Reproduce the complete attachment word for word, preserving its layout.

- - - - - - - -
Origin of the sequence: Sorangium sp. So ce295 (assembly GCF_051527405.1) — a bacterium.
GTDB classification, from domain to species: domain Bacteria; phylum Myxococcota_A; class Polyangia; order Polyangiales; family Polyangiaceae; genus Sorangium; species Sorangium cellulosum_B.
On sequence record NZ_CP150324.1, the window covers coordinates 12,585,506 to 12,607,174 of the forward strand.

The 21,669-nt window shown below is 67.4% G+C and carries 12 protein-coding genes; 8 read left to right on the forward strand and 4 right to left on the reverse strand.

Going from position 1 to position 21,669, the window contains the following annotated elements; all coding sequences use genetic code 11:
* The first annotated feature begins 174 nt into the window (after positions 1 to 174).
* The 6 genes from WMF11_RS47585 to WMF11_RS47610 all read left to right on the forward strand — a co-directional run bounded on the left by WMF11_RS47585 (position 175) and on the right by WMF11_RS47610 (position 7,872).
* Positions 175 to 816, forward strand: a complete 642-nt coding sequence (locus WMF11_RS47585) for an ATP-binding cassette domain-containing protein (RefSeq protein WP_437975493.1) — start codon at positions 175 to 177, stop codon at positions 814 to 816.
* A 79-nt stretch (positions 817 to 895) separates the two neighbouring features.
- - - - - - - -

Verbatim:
Origin of the sequence: Sorangium sp. So ce295 (assembly GCF_051527405.1) — a bacterium.
GTDB classification, from domain to species: domain Bacteria; phylum Myxococcota_A; class Polyangia; order Polyangiales; family Polyangiaceae; genus Sorangium; species Sorangium cellulosum_B.
On sequence record NZ_CP150324.1, the window covers coordinates 12,585,506 to 12,607,174 of the forward strand.

The 21,669-nt window shown below is 67.4% G+C and carries 12 protein-coding genes; 8 read left to right on the forward strand and 4 right to left on the reverse strand.

Going from position 1 to position 21,669, the window contains the following annotated elements; all coding sequences use genetic code 11:
* The first annotated feature begins 174 nt into the window (after positions 1 to 174).
* The 6 genes from WMF11_RS47585 to WMF11_RS47610 all read left to right on the forward strand — a co-directional run bounded on the left by WMF11_RS47585 (position 175) and on the right by WMF11_RS47610 (position 7,872).
* Positions 175 to 816, forward strand: a complete 642-nt coding sequence (locus WMF11_RS47585) for an ATP-binding cassette domain-containing protein (RefSeq protein WP_437975493.1) — start codon at positions 175 to 177, stop codon at positions 814 to 816.
* A 79-nt stretch (positions 817 to 895) separates the two neighbouring features.